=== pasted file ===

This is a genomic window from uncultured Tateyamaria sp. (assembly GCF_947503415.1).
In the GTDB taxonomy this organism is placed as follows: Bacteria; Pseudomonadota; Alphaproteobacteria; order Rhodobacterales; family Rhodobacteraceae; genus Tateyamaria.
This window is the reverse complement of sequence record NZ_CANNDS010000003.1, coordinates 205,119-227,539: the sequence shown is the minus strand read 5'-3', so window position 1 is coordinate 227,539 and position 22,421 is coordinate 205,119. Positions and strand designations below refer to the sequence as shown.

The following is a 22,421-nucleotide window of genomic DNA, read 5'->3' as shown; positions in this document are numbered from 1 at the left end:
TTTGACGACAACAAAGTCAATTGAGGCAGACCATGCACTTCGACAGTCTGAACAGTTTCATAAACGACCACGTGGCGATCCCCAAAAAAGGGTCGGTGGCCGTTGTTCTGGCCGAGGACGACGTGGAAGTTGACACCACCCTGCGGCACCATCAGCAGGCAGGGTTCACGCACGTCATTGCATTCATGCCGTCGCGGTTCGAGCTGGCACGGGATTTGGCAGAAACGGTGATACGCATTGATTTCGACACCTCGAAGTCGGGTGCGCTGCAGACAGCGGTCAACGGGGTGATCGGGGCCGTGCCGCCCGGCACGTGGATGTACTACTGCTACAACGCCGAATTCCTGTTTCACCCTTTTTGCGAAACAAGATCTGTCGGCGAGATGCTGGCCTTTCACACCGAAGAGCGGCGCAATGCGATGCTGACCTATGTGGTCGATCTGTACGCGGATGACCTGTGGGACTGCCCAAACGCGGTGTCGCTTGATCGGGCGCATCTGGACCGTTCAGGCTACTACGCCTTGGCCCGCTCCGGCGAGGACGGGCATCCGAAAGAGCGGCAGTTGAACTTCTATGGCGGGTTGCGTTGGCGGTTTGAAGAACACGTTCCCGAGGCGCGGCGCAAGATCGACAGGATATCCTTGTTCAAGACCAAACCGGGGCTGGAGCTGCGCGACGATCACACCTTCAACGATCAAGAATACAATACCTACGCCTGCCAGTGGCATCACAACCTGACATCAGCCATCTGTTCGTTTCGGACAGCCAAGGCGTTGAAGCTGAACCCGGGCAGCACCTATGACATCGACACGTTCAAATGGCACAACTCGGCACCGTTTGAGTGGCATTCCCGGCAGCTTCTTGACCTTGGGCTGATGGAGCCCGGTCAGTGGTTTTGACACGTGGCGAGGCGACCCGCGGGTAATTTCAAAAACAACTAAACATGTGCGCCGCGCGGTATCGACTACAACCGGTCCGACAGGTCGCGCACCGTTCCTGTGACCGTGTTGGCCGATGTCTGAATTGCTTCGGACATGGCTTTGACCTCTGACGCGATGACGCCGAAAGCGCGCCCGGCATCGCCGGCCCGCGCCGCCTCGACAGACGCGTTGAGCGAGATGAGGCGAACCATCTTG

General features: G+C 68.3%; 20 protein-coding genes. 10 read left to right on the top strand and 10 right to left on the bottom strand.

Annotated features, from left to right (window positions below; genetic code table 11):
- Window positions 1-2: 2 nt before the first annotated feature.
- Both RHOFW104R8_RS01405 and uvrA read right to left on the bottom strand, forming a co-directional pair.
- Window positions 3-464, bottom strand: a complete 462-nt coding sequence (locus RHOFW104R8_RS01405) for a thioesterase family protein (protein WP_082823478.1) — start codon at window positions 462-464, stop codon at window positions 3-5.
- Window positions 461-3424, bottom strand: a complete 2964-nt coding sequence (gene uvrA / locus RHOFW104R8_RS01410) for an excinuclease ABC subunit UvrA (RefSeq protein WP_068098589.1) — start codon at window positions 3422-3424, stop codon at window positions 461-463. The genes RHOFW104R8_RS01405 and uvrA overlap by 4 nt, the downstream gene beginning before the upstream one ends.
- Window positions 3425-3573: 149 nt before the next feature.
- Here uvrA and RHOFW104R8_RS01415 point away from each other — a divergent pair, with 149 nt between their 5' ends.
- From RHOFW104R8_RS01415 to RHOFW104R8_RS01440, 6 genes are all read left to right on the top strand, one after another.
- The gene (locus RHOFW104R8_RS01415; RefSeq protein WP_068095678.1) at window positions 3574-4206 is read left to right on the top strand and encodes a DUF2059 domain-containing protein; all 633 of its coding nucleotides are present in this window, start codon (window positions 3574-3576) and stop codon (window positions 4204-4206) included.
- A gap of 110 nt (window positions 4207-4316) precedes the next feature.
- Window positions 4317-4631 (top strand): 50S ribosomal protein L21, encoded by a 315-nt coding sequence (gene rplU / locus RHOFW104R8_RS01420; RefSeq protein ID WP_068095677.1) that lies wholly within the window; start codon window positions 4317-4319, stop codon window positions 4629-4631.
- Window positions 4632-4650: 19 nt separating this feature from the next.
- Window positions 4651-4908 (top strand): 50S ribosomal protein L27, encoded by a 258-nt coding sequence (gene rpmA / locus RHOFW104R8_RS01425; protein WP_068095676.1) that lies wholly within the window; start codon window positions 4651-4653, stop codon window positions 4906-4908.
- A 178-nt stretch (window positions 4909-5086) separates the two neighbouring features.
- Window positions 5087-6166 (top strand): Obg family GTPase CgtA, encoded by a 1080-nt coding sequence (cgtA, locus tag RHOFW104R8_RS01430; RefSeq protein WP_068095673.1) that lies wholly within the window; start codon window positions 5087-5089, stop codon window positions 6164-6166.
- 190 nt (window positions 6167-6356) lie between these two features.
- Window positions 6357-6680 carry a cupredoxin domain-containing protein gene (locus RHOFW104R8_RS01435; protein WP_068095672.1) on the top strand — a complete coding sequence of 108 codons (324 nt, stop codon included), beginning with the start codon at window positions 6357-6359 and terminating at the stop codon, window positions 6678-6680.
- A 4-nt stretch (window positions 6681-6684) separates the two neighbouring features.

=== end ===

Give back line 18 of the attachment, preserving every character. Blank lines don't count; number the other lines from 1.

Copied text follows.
- Window positions 4632-4650: 19 nt separating this feature from the next.